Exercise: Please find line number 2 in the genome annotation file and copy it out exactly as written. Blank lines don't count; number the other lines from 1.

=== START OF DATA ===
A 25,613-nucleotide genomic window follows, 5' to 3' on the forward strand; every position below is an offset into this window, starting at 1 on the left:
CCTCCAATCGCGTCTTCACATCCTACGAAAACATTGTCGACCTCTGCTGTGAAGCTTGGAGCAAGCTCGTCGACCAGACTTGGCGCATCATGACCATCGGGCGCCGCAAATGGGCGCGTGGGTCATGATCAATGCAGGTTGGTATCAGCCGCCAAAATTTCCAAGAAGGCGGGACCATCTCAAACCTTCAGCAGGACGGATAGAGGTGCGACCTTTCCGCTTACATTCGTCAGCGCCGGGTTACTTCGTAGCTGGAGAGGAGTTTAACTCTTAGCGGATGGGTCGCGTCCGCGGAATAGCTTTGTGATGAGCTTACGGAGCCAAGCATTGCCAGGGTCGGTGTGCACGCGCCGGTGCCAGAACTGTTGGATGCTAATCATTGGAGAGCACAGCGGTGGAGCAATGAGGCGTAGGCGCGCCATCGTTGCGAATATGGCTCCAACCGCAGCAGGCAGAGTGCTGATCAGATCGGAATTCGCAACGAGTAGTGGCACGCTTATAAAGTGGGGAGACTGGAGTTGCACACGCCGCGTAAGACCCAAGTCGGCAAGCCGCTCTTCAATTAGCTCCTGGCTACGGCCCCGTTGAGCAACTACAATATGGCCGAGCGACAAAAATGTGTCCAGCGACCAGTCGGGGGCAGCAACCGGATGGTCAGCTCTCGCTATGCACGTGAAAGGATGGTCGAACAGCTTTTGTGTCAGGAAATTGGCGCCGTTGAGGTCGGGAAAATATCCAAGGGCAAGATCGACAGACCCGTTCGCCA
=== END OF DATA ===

CCTCCAATCGCGTCTTCACATCCTACGAAAACATTGTCGACCTCTGCTGTGAAGCTTGGAGCAAGCTCGTCGACCAGACTTGGCGCATCATGACCATCGGGCGCCGCAAATGGGCGCGTGGGTCATGATCAATGCAGGTTGGTATCAGCCGCCAAAATTTCCAAGAAGGCGGGACCATCTCAAACCTTCAGCAGGACGGATAGAGGTGCGACCTTTCCGCTTACATTCGTCAGCGCCGGGTTACTTCGTAGCTGGAGAGGAGTTTAACTCTTAGCGGATGGGTCGCGTCCGCGGAATAGCTTTGTGATGAGCTTACGGAGCCAAGCATTGCCAGGGTCGGTGTGCACGCGCCGGTGCCAGAACTGTTGGATGCTAATCATTGGAGAGCACAGCGGTGGAGCAATGAGGCGTAGGCGCGCCATCGTTGCGAATATGGCTCCAACCGCAGCAGGCAGAGTGCTGATCAGATCGGAATTCGCAACGAGTAGTGGCACGCTTATAAAGTGGGGAGACTGGAGTTGCACACGCCGCGTAAGACCCAAGTCGGCAAGCCGCTCTTCAATTAGCTCCTGGCTACGGCCCCGTTGAGCAACTACAATATGGCCGAGCGACAAAAATGTGTCCAGCGACCAGTCGGGGGCAGCAACCGGATGGTCAGCTCTCGCTATGCACGTGAAAGGATGGTCGAACAGCTTTTGTGTCAGGAAATTGGCGCCGTTGAGGTCGGGAAAATATCCAAGGGCAAGATCGACAGACCCGTTCGCCA